Next blog we will finish up on this Amish sawmill operation.  I have some nice pictures of the woods before it was logged, and after.  Also, they started on the front part of the woods the last time I was there, so we have some pictures of that as well.


Thanks for reading, and enjoy the rest of your summer. I also like reading your  comments, so keep them coming!


Kevin Koski

Curly Maple Wood

Dry Kiln owner/operator



by onemor4u
on ‎09-23-2010 09:14 AM

As long as we have a pro socialist government striving cut America down a notch and make us a part of a global economy this will continue.  America has lost over 5 million middle class jobs in the last few years and is still doing so.

by Merl Baldwin
on ‎09-23-2010 01:30 PM

Forget the middle class jobs.  What about the millions of factory and mill workers that have been displaced by NAFTA and the Chinese.  If you don't  keep the lower income jobs then those people will just be on welfare.  Sad to see entire small towns go under due to the largest employers closing down and moving their operations to China or Mexico.

by mcgtr
on ‎09-24-2010 07:46 AM

"only nixon could go to china"

ancient Vulcan proverb.


by tben461
on ‎09-24-2010 11:15 AM

Sorry, onemor4u, it's capitalism and not socialism that's driving the jobs out of America. Sacrifice anything for the bottom line, that's capitalism.

by Don Eby
on ‎09-26-2010 06:47 AM

And I thought this was a woodworking forum!

by stuff126
on ‎10-11-2010 05:03 AM

Wake up! It's a few government "officials" that are taxing our business' out of existance!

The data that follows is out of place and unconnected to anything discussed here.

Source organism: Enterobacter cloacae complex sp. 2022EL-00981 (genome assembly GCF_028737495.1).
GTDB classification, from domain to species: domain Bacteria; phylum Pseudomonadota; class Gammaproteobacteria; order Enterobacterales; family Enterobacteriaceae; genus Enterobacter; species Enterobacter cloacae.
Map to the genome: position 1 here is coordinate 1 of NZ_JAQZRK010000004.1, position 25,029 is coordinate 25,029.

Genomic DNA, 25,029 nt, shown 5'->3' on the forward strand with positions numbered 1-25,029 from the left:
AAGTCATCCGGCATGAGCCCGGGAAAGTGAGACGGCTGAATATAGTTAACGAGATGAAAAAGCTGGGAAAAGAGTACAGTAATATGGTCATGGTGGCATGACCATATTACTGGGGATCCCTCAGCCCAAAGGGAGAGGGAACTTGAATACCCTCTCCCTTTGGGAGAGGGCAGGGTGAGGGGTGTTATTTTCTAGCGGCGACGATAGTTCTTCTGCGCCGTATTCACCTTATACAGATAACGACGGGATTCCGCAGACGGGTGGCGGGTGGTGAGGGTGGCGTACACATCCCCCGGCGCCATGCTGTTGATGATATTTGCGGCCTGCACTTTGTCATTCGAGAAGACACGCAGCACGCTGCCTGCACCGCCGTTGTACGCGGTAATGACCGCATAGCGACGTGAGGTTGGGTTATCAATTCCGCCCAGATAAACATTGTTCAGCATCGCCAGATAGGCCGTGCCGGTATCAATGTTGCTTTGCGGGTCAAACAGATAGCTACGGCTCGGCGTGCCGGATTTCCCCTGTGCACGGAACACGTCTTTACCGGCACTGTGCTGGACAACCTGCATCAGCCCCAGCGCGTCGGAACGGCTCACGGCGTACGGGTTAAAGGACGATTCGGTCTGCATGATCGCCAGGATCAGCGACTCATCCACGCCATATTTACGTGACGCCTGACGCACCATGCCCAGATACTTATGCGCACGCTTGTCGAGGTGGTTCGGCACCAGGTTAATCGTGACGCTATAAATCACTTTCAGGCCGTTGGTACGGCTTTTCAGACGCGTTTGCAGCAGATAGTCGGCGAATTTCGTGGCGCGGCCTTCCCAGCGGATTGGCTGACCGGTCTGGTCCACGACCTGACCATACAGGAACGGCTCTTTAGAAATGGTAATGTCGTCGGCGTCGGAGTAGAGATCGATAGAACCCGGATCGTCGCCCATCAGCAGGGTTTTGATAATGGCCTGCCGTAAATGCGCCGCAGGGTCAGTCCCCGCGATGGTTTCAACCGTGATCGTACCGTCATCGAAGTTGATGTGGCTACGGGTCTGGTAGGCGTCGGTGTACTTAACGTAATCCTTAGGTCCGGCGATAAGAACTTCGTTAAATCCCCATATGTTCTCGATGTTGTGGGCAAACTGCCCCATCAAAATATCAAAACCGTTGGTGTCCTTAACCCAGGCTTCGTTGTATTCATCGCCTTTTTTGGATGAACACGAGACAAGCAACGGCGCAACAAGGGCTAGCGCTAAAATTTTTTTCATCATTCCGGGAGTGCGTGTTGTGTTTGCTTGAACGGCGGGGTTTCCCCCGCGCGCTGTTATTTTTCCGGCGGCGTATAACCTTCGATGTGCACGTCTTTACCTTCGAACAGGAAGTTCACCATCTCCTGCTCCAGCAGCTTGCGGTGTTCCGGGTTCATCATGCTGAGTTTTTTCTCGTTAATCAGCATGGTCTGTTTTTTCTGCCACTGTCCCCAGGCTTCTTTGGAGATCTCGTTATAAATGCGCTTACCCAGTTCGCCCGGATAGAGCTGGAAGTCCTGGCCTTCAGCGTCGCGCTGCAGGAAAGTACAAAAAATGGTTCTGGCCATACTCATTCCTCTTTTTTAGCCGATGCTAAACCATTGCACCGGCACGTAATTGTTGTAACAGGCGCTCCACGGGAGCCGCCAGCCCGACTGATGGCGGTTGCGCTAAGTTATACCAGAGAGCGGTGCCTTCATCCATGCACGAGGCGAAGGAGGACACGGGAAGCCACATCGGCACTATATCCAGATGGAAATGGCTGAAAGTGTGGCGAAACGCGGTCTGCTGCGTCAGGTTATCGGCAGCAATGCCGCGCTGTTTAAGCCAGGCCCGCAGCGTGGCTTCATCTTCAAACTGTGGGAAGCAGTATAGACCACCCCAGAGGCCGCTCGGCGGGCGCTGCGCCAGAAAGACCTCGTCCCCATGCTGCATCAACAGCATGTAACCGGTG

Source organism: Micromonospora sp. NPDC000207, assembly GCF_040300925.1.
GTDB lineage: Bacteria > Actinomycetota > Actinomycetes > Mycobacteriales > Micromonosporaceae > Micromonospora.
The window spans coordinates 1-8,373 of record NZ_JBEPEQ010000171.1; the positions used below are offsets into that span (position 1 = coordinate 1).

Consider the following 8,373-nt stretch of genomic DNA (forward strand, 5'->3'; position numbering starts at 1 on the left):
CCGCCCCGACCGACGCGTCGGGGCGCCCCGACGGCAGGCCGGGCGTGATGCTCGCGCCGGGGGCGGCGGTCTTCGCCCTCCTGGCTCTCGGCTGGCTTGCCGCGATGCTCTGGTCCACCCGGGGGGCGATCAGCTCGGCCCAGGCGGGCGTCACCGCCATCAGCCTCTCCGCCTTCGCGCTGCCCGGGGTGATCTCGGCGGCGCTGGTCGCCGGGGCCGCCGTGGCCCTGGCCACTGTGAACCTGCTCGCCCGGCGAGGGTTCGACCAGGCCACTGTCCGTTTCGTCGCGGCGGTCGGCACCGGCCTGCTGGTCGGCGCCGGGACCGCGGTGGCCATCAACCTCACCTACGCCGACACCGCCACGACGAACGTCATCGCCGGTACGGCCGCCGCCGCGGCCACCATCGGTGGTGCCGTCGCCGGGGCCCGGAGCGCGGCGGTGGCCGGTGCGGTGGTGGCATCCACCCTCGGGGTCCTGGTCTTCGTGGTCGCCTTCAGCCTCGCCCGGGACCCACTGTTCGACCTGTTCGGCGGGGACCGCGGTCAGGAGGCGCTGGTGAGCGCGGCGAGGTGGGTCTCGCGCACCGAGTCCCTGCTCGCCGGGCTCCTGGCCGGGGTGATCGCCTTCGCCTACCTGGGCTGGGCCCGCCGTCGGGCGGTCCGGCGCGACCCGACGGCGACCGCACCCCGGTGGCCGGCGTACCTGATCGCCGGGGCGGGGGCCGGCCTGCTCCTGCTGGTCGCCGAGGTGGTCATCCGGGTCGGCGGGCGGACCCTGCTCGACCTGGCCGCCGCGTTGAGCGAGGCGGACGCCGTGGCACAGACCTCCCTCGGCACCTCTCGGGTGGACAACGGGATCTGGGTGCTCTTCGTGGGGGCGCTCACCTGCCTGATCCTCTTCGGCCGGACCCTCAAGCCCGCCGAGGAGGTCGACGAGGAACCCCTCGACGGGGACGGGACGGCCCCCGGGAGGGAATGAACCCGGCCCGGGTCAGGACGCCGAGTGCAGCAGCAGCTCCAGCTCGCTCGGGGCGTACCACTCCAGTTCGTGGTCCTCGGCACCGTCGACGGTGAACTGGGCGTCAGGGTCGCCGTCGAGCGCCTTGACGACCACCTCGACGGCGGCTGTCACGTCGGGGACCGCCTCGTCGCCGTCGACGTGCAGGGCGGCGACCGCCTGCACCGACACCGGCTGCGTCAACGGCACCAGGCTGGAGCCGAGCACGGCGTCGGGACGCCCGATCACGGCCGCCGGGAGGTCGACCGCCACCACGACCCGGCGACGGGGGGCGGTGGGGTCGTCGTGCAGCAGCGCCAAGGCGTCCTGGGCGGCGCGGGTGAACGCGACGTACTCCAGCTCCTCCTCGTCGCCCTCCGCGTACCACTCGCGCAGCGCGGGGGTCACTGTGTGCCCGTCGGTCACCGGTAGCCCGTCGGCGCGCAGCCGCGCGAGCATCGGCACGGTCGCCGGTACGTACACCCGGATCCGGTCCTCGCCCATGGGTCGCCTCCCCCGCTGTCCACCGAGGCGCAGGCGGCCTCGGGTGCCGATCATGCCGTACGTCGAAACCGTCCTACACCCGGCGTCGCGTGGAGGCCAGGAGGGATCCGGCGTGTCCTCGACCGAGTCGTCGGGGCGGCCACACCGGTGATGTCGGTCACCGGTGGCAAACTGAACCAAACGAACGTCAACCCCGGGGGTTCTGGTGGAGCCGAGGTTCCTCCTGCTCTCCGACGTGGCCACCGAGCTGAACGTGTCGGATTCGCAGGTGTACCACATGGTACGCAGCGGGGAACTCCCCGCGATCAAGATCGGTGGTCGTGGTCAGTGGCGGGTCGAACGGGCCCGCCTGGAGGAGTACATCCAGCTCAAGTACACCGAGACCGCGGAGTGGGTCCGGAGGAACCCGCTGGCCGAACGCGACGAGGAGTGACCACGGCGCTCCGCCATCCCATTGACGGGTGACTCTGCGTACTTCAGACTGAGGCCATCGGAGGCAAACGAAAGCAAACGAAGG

That does look like a death trap. But with some guards that unit could be made a lot safer.

on ‎01-13-2011 02:33 PM

Interestingly, there is a higher rate of hereditary deafness among the Amish than there is in the "English" community. I wonder if these guys happened to be partially deaf to begin with, which would help explain their cavalier attitude towards hearing protection.


I happen to be profoundly deaf myself (from disease in infancy), and don't bother with hearing protection myself since there's nothing left to lose anyway.

by buildwithwood
on ‎01-13-2011 04:35 PM

On the subject of the China market; who thinks that the Chinese are buying these logs, I bet that it's some scum bag right here from the US, that just load these logs onto boats, and before they get out of sight they are being turned into inferior products and never see China! Of course they are being processed by chinese at, probbably  $3 per day, instead of a living wage that is needed to live here in the dictatorial US of A!!!


by ondpeg
on ‎11-18-2012 05:20 AM

The old mill should be replaced with a bandsawing operation. That alone would save many board feet of lumber. Would soon pay for itself if sawing figured wood.

by kenshelton18
on ‎01-13-2015 01:11 PM

This re.inds me of when I was a teenagef. My daddy had a mill similar here they call them "Packers old sawmills"  I tailed the saw and run the edger.  Good memories think God they are memories.  Thanks for the story and pics

Ken "Pa Pa" Shelton